But whether or not Lucite ever replaces glass in your home, it has already found many unique applications. Besides Lucite’s use in making fancy candlesticks and other attractive objects, the plastic may prove a great aid to physicians and dentists. If you send light through one end of a tube-like piece of Lucite bent in the shape of an “L,” the light rays will act as if they were “piped.” The tube itself will glow a bit, but most of its light is held inside and comes out brilliantly at the other end. Few substances have the ability to bend light as well as this, and dentists’ instruments have already been made with light bulbs in their handles to which are attached Lucite tubes shaped so they can throw light into any corner of the mouth or throat. Also, doctors have had to remove wood or metal splints from broken limbs to see how far healing has progressed. With recently designed Lucite splints, however, it will be possible to keep a patient’s bones in a firm position and at the same time examine the fractured arm or leg without removing the support.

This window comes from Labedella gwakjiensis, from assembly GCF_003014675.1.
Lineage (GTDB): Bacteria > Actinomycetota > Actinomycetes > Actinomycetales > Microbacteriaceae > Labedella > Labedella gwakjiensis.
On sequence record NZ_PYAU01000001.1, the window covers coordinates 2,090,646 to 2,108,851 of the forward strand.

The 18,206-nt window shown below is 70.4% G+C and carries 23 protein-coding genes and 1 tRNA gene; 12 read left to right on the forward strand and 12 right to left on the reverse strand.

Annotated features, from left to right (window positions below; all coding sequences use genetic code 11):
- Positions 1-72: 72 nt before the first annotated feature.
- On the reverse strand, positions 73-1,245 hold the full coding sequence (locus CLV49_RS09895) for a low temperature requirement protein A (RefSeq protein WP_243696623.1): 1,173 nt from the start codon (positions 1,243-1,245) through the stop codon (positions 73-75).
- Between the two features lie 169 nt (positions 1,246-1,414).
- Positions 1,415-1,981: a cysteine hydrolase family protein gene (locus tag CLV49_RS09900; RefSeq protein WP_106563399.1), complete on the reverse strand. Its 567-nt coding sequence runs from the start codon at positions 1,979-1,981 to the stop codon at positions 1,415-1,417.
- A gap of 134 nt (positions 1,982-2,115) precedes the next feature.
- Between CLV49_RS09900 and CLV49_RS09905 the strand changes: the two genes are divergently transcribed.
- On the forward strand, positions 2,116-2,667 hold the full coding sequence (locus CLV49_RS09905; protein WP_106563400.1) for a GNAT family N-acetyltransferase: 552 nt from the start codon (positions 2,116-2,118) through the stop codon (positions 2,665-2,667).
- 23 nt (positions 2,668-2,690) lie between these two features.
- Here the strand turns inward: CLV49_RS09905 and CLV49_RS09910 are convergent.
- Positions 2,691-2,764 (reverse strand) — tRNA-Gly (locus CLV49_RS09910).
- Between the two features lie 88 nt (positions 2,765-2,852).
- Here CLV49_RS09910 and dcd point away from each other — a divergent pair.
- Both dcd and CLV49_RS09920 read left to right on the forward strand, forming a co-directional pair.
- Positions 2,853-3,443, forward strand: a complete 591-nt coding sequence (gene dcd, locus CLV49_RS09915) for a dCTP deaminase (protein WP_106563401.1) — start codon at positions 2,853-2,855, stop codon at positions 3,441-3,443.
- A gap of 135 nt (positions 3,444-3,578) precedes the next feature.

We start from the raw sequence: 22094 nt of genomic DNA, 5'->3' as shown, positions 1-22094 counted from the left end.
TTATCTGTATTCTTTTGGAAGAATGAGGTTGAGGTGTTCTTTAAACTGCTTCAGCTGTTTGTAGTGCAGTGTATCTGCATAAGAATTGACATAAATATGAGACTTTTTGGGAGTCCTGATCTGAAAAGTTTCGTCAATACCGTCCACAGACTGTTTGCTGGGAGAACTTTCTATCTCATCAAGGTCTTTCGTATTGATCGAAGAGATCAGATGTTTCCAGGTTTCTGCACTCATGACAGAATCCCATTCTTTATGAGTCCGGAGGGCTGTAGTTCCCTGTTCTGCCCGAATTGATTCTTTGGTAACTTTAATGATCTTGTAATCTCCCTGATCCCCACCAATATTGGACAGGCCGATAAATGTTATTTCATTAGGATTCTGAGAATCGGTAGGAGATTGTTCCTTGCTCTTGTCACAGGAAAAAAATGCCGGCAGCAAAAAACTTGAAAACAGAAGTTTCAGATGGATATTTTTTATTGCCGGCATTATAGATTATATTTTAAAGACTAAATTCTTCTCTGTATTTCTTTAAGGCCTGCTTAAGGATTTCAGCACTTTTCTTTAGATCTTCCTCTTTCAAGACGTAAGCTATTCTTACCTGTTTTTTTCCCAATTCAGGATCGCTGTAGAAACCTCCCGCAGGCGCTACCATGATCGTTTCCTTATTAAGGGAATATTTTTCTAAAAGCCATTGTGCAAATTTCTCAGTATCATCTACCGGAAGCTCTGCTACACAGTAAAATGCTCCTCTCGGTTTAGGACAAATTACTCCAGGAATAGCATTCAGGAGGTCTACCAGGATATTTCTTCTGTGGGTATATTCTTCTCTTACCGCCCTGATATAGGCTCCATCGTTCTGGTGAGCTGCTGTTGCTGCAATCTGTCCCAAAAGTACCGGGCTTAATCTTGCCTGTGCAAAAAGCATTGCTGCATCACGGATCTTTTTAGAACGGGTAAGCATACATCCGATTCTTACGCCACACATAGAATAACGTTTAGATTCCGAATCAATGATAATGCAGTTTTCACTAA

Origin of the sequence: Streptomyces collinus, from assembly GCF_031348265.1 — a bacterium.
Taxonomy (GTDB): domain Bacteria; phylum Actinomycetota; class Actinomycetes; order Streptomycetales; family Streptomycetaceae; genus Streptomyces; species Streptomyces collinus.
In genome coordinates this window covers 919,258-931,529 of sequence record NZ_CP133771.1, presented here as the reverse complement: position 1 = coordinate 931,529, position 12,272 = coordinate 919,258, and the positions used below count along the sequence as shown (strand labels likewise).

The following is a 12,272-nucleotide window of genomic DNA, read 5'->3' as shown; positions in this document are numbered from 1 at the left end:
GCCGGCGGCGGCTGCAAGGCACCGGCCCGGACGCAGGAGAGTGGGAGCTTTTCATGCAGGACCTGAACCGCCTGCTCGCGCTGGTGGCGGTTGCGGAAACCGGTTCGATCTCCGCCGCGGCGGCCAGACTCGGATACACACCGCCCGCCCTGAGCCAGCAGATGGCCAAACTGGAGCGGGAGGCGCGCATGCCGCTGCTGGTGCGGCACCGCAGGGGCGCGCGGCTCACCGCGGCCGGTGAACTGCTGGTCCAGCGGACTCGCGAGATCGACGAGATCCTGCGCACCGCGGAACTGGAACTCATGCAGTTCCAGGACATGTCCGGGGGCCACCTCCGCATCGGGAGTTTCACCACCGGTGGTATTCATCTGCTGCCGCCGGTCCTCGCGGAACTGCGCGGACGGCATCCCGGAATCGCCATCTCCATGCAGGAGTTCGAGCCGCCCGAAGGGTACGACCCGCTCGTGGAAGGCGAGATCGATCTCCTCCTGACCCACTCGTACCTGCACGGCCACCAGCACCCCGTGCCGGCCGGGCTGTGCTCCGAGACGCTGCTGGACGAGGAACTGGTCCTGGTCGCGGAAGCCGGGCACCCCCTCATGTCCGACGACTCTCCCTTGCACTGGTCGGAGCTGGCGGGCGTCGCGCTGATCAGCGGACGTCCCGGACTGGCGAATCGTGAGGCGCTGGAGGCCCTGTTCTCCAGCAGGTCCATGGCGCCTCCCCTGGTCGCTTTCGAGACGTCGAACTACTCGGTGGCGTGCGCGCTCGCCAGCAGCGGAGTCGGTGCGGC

Rohm & Haas Co., Inc., in Philadelphia, make two transparent plastics of similar composition called Crystalite and Plexiglas, and among the possibilities of such materials are plastic lenses. When you go to an eye specialist for a pair of glasses, you may have to pay from $5 to more than $20. A large part of this expense goes to expert lens makers who have to grind glass carefully to remedy your particular ailment But prices may go tumbling down if plastics experts can make long-lasting lenses by high-speed molding methods.